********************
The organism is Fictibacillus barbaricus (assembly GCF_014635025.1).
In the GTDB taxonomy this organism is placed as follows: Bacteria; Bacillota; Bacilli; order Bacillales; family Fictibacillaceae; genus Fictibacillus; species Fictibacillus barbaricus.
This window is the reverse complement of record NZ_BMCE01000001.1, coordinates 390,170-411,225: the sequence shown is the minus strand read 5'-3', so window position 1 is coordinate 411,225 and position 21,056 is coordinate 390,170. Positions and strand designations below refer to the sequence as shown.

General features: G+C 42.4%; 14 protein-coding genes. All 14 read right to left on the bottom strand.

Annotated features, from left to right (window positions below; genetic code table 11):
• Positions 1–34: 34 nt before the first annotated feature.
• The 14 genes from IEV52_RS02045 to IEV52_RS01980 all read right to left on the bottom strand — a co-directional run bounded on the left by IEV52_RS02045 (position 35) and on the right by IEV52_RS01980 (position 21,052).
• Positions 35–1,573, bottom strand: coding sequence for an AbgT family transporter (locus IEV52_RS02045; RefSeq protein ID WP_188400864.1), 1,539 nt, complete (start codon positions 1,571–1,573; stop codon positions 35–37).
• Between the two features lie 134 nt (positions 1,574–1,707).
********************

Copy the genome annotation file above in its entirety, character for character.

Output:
The organism is Fictibacillus barbaricus (assembly GCF_014635025.1).
In the GTDB taxonomy this organism is placed as follows: Bacteria; Bacillota; Bacilli; order Bacillales; family Fictibacillaceae; genus Fictibacillus; species Fictibacillus barbaricus.
This window is the reverse complement of record NZ_BMCE01000001.1, coordinates 390,170-411,225: the sequence shown is the minus strand read 5'-3', so window position 1 is coordinate 411,225 and position 21,056 is coordinate 390,170. Positions and strand designations below refer to the sequence as shown.

General features: G+C 42.4%; 14 protein-coding genes. All 14 read right to left on the bottom strand.

Annotated features, from left to right (window positions below; genetic code table 11):
• Positions 1–34: 34 nt before the first annotated feature.
• The 14 genes from IEV52_RS02045 to IEV52_RS01980 all read right to left on the bottom strand — a co-directional run bounded on the left by IEV52_RS02045 (position 35) and on the right by IEV52_RS01980 (position 21,052).
• Positions 35–1,573, bottom strand: coding sequence for an AbgT family transporter (locus IEV52_RS02045; RefSeq protein ID WP_188400864.1), 1,539 nt, complete (start codon positions 1,571–1,573; stop codon positions 35–37).
• Between the two features lie 134 nt (positions 1,574–1,707).